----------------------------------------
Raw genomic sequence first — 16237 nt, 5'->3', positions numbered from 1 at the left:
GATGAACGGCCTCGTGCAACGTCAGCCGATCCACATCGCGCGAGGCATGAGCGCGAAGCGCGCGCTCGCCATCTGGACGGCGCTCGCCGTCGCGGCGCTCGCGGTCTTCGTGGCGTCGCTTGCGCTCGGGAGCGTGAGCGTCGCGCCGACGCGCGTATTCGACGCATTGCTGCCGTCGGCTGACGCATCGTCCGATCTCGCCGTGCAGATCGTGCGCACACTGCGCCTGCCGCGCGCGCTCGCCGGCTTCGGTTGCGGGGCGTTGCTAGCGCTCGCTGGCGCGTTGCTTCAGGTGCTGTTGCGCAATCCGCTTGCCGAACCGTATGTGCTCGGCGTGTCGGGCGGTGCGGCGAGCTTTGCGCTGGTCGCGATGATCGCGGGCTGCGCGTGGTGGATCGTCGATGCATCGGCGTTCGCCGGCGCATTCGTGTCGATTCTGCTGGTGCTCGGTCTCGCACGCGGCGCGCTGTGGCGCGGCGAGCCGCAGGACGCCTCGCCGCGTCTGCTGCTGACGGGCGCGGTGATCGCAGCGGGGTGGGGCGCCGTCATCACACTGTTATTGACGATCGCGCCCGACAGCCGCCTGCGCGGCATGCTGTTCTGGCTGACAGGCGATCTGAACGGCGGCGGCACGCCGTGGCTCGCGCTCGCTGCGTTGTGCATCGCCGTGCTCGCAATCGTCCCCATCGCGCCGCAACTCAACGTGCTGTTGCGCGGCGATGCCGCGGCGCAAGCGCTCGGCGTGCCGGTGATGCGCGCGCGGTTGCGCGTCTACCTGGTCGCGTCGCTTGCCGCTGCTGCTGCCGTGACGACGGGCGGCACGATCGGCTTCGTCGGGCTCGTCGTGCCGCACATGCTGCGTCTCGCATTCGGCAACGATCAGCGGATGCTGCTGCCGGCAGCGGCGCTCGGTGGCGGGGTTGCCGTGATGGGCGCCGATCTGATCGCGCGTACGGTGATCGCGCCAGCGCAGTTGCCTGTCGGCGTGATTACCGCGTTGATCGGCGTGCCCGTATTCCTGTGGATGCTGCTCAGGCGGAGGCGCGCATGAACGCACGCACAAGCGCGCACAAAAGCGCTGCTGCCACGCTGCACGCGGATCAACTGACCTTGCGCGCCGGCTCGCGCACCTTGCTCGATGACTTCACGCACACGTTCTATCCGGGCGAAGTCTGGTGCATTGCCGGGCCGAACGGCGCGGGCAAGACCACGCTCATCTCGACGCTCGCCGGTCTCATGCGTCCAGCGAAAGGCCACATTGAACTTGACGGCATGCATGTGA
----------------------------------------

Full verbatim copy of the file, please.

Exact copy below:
Raw genomic sequence first — 16237 nt, 5'->3', positions numbered from 1 at the left:
GATGAACGGCCTCGTGCAACGTCAGCCGATCCACATCGCGCGAGGCATGAGCGCGAAGCGCGCGCTCGCCATCTGGACGGCGCTCGCCGTCGCGGCGCTCGCGGTCTTCGTGGCGTCGCTTGCGCTCGGGAGCGTGAGCGTCGCGCCGACGCGCGTATTCGACGCATTGCTGCCGTCGGCTGACGCATCGTCCGATCTCGCCGTGCAGATCGTGCGCACACTGCGCCTGCCGCGCGCGCTCGCCGGCTTCGGTTGCGGGGCGTTGCTAGCGCTCGCTGGCGCGTTGCTTCAGGTGCTGTTGCGCAATCCGCTTGCCGAACCGTATGTGCTCGGCGTGTCGGGCGGTGCGGCGAGCTTTGCGCTGGTCGCGATGATCGCGGGCTGCGCGTGGTGGATCGTCGATGCATCGGCGTTCGCCGGCGCATTCGTGTCGATTCTGCTGGTGCTCGGTCTCGCACGCGGCGCGCTGTGGCGCGGCGAGCCGCAGGACGCCTCGCCGCGTCTGCTGCTGACGGGCGCGGTGATCGCAGCGGGGTGGGGCGCCGTCATCACACTGTTATTGACGATCGCGCCCGACAGCCGCCTGCGCGGCATGCTGTTCTGGCTGACAGGCGATCTGAACGGCGGCGGCACGCCGTGGCTCGCGCTCGCTGCGTTGTGCATCGCCGTGCTCGCAATCGTCCCCATCGCGCCGCAACTCAACGTGCTGTTGCGCGGCGATGCCGCGGCGCAAGCGCTCGGCGTGCCGGTGATGCGCGCGCGGTTGCGCGTCTACCTGGTCGCGTCGCTTGCCGCTGCTGCTGCCGTGACGACGGGCGGCACGATCGGCTTCGTCGGGCTCGTCGTGCCGCACATGCTGCGTCTCGCATTCGGCAACGATCAGCGGATGCTGCTGCCGGCAGCGGCGCTCGGTGGCGGGGTTGCCGTGATGGGCGCCGATCTGATCGCGCGTACGGTGATCGCGCCAGCGCAGTTGCCTGTCGGCGTGATTACCGCGTTGATCGGCGTGCCCGTATTCCTGTGGATGCTGCTCAGGCGGAGGCGCGCATGAACGCACGCACAAGCGCGCACAAAAGCGCTGCTGCCACGCTGCACGCGGATCAACTGACCTTGCGCGCCGGCTCGCGCACCTTGCTCGATGACTTCACGCACACGTTCTATCCGGGCGAAGTCTGGTGCATTGCCGGGCCGAACGGCGCGGGCAAGACCACGCTCATCTCGACGCTCGCCGGTCTCATGCGTCCAGCGAAAGGCCACATTGAACTTGACGGCATGCATGTGA